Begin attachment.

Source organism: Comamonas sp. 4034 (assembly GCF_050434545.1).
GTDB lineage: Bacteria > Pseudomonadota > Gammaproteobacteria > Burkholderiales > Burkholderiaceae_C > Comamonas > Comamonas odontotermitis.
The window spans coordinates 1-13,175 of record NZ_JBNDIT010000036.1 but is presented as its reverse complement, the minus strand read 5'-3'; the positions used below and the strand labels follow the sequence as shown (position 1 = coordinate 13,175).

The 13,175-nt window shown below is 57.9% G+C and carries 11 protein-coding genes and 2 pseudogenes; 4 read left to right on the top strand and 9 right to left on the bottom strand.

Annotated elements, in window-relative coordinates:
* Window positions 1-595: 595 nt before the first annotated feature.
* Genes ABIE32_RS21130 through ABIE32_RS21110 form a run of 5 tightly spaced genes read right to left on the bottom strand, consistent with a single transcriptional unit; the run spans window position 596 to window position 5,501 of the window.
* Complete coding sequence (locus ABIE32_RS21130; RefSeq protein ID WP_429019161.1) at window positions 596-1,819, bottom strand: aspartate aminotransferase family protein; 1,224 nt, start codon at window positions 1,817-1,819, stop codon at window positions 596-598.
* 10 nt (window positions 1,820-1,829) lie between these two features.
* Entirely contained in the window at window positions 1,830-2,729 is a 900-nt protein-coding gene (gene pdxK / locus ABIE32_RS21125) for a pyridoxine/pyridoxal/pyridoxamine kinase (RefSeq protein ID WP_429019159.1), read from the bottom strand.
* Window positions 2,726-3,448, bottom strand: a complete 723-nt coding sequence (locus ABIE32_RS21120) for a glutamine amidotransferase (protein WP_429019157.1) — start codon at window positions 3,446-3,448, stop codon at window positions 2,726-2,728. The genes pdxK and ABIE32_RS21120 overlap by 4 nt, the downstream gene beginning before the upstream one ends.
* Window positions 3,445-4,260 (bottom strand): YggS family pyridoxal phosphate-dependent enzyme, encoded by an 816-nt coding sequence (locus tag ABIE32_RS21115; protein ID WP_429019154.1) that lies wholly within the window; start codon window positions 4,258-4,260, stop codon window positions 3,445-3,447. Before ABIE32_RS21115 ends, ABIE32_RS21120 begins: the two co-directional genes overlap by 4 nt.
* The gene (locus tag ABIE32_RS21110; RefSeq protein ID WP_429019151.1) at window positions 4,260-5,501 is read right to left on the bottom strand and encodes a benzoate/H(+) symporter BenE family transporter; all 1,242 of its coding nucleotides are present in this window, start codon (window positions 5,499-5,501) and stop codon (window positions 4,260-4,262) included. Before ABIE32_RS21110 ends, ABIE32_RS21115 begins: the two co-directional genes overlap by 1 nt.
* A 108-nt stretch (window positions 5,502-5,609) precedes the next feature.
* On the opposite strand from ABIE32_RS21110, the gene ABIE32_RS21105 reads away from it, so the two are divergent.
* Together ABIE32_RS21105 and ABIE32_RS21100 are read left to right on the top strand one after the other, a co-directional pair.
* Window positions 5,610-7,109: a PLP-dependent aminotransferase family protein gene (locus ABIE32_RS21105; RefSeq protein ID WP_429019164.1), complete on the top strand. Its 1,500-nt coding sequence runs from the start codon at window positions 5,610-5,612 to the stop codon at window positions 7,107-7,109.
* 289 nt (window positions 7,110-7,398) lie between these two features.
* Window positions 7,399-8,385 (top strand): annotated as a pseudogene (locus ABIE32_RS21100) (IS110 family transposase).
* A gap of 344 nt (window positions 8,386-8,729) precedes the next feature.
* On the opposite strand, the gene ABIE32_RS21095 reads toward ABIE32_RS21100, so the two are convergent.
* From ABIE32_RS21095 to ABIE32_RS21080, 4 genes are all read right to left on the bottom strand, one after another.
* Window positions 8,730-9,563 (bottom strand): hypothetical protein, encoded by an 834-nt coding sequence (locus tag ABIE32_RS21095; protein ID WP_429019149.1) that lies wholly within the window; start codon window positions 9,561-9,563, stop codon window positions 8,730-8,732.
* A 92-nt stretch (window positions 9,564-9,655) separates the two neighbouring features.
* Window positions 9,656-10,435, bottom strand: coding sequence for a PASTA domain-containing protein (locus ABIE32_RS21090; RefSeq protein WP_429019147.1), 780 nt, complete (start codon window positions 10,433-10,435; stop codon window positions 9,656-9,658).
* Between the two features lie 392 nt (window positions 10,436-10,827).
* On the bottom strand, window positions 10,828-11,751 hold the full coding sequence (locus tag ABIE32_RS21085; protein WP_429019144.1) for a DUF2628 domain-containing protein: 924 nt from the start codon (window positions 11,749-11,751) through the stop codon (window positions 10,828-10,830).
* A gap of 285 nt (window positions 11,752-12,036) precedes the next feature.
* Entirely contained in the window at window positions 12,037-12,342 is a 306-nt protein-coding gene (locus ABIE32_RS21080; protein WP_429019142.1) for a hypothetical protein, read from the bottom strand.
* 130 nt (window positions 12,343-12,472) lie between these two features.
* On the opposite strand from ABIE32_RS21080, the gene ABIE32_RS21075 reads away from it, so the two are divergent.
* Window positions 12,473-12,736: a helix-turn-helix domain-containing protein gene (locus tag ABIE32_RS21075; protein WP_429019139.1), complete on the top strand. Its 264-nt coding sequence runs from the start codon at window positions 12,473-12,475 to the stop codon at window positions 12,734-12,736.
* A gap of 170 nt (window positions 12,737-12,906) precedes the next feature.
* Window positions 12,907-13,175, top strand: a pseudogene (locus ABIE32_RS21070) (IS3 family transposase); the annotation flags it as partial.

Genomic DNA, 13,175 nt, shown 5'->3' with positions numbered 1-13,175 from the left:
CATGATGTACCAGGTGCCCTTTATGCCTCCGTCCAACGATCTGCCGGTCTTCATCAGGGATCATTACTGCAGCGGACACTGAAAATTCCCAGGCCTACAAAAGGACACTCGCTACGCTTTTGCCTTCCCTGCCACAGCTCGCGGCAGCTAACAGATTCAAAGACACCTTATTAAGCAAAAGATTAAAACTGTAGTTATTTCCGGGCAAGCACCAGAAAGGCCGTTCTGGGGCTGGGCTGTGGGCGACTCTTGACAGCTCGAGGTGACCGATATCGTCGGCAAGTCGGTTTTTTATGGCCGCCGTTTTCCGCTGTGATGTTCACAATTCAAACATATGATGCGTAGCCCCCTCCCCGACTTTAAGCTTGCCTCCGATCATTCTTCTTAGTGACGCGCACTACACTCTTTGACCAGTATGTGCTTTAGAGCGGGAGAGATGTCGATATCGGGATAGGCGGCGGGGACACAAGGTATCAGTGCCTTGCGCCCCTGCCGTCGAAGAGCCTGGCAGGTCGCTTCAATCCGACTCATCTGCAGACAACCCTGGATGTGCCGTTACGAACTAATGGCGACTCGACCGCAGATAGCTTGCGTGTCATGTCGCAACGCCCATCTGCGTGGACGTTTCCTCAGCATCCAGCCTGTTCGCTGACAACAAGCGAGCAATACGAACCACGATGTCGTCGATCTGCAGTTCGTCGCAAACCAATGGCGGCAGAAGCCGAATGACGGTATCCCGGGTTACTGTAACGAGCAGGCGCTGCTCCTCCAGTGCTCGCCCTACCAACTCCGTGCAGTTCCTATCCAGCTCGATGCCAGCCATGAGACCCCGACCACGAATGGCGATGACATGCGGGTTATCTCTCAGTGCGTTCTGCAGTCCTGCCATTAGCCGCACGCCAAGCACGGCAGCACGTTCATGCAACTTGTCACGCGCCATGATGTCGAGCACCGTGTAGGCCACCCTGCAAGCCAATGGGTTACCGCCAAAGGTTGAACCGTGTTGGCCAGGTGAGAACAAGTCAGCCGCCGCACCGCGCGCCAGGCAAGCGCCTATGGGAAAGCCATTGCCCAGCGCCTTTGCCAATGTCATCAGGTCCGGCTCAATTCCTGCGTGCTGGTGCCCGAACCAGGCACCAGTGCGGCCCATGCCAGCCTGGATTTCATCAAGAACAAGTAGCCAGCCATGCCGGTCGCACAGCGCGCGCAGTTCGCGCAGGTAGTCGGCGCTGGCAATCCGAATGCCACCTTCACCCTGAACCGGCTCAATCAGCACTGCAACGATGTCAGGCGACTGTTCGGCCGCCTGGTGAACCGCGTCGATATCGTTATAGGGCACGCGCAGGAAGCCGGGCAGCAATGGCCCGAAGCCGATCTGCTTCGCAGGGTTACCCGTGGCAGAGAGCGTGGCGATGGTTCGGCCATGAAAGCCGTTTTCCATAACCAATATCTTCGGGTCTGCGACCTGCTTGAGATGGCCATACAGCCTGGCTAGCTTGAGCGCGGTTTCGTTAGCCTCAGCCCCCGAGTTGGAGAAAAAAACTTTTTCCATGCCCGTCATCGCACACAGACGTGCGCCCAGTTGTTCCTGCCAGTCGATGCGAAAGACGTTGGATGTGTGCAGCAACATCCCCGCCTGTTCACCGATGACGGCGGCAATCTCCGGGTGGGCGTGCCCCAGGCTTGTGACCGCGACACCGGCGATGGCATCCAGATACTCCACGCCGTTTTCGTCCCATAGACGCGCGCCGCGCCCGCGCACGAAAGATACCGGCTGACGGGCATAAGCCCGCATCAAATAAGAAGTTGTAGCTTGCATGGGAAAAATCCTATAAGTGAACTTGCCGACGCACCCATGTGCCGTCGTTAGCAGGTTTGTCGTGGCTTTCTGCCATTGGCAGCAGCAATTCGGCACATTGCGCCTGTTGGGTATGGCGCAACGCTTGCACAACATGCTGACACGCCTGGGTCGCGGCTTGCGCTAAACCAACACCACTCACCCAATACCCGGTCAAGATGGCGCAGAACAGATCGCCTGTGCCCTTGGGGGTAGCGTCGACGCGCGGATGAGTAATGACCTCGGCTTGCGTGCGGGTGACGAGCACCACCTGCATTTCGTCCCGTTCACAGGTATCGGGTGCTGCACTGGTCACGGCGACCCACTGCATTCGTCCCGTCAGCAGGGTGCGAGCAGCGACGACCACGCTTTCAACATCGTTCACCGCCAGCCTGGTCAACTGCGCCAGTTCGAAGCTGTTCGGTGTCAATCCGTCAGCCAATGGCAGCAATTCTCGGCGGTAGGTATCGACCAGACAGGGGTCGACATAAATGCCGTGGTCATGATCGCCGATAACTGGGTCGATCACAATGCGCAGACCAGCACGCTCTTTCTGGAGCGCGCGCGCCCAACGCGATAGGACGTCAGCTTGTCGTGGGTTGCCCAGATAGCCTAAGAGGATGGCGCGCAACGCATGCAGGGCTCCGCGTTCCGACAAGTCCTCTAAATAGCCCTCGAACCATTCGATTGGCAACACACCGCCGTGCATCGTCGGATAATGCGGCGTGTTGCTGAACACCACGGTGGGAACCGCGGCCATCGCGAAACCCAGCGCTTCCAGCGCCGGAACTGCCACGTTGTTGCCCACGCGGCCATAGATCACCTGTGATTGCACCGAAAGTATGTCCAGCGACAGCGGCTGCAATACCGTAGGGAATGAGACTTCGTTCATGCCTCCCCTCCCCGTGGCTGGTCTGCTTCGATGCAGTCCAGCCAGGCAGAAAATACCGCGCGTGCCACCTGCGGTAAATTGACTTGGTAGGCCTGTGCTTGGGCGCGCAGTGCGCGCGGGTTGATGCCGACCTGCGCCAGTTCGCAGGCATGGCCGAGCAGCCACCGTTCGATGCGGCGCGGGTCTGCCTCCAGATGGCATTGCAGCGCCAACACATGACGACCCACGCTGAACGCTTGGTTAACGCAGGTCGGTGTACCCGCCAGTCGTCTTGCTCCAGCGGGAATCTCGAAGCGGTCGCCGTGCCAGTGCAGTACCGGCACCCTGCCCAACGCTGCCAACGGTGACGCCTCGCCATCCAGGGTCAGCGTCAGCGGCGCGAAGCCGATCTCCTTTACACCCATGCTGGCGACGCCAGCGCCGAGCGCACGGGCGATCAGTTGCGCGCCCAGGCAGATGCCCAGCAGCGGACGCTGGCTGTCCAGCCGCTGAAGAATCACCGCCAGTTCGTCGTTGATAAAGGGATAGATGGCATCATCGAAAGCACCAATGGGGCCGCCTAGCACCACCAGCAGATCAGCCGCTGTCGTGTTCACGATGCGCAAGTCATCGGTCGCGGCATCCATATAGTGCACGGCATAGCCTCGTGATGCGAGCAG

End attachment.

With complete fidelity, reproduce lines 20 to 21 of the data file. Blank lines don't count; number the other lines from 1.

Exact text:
* A gap of 344 nt (window positions 8,386-8,729) precedes the next feature.
* On the opposite strand, the gene ABIE32_RS21095 reads toward ABIE32_RS21100, so the two are convergent.